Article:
A devastating complication of filter placement is caval thrombosis, especially when filters are placed for prophylaxis. This may warrant additional imaging surveillance, further intervention and a hospital stay.10 In a series by Corriere and his colleagues, IVC thrombosis was seen in 12% of the cases with retrievable filters, and 6% with permanent filters.10 Thrombosis of the access site may also occur, and ranges from 2%-25%, the range being altered by the type of delivery system.3 As many as 30%-35% of patients may experience clinical signs of venous insufficiency at 6 years even when treated with anticoagulation following filter placement. Other complications from filter placement include filter fracture (1%), filter migration (3%-69%), and penetration of the IVC (9%-24%)3 (Figures 3 and 4). Therefore, it is imperative that the patient have a true, realistic and solid indication for IVC filter placement that is supported by documented clinical evidence.

While anticoagulation remains the overall gold standard in treating venous thromboembolism, IVC filters are a safe and effective means of PE prevention, and warrant consideration in patients who have a contraindication, failure or complication from anticoagulation.


  1. Caplin DM, Nikolic B, Kalva SP, et al. Quality improvement guidelines for the performance of inferior vena cava filter placement for the prevention of pulmonary embolism. J Vasc Interv Radiol. 2011;22:1499-1506.
  2. Kaufman JA, Kinney TB, Streiff MB, et al. Guidelines for the use of retrievable and convertible vena cava filters: Report from the Society of Interventional Radiology Multidisciplinary Consensus Conference. J Vasc Interv Radiol. 2006;17:449-459.
  3. Kinney TB. Update on inferior vena cava filters. J Vasc Interv Radiol. 2003;14:425-440.
  4. Smouse HB, Rosenthal D, Thuong VH, et al. Long-term retrieval success rate profile for the Günther Tulip vena cava filter. J Vasc Interv Radiol. 2009;20(7):871-877.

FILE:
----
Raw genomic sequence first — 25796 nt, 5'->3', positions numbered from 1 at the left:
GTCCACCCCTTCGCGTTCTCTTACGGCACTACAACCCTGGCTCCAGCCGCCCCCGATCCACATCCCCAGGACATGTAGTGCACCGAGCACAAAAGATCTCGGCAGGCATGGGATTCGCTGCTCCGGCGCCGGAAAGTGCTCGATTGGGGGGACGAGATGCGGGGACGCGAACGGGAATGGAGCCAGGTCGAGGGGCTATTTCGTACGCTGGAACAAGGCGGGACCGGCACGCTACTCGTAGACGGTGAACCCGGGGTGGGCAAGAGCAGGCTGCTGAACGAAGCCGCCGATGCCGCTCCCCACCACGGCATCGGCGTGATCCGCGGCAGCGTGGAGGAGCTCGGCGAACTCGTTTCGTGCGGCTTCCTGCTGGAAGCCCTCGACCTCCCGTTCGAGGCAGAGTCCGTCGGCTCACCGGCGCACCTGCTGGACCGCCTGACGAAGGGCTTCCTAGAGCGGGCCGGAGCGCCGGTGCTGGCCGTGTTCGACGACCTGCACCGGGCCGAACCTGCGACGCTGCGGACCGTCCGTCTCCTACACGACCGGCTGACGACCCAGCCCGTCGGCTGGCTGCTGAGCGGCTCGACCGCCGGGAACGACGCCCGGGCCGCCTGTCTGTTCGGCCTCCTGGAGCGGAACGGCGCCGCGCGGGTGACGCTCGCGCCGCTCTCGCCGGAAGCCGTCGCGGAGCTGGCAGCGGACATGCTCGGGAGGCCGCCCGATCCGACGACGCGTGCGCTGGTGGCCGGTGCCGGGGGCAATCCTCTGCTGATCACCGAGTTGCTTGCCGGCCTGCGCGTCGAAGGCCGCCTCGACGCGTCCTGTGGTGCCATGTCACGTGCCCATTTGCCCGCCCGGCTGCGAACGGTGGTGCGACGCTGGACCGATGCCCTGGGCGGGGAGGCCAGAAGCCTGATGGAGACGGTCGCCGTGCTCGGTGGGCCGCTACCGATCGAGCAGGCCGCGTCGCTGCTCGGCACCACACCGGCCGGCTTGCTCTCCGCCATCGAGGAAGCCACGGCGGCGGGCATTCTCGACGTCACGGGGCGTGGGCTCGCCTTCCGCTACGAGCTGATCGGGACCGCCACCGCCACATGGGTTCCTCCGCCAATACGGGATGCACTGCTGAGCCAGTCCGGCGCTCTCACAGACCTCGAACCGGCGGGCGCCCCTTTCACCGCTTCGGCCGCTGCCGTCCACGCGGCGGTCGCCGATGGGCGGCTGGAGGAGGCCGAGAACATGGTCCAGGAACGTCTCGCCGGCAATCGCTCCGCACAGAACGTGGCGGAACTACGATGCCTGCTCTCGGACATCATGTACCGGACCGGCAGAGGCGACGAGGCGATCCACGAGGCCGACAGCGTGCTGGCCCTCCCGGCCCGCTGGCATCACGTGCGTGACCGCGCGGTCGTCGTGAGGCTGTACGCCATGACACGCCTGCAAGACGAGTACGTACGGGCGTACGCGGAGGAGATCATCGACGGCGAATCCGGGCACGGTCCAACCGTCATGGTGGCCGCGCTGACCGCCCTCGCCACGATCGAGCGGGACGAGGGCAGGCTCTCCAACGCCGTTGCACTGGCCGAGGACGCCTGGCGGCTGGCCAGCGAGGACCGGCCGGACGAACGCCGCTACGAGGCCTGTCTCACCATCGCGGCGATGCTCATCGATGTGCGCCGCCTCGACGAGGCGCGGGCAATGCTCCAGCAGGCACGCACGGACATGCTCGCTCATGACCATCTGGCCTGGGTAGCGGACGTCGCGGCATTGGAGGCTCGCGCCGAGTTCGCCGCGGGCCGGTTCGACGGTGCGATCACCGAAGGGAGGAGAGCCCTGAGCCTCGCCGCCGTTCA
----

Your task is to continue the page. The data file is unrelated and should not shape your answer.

5. Lynch FC. Removal of a Gunther Tulip filter after 3,006 days. J Vasc Interv Radiol. 2011;22:337-340.
  6. Dinglasan LV, Stavropoulos SW, Shlansky-Goldberg R, et al. Removal of fractured retrievable IVC filters: Feasibility and outcomes. J Vasc Interv Radiol. 2011, S47.
  7. Gupta R, Minocha J, Riaz A, et al. Optimizing IVC filter utilization: The impact of a dedicated IVC filter clinic. J Vasc Interv Radiol. 2011;22(3),S45.
  8. Yoon JP, Valenti DA, Cabrera T, et al. Changes in tilt angle, position and penetration of inferior vena cava (IVC) wall of ALN, Bard, Cook and Cordis retrievable IVC filters. J Vasc Interv Radiol. 2011,22(3),S144.
  9. Stavropoulos SW, Sing RF, Elmasri F, et al. The DENALI Trial: An interim analysis of a prospective, multicenter study of the Denali Retrievable Inferior Vena Cava Filter. J Vasc Interv Radiol. July 24, 2014;S1051-0443(14)00653-8. [Epub ahead of print].
  10. Corriere MA, Suave KJ, Ayerdi J, et al. Vena cava filters and inferior vena cava thrombosis. J Vasc Surg. 2007;45(4):789-794.
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Interventional Radiology: Inferior vena cava filters—Update on placement and retrieval.  Appl Radiol. 

About the Author

Ahmed Kamel Abdel-Aal, MD, PhD, and Jessica Caraway, MD

Ahmed Kamel Abdel-Aal, MD, PhD, and Jessica Caraway, MD

Dr. Abdel-Aal is an Assistant Professor, and Dr. Caraway is a Fellow in the Department of Radiology, University of Alabama at Birmingham.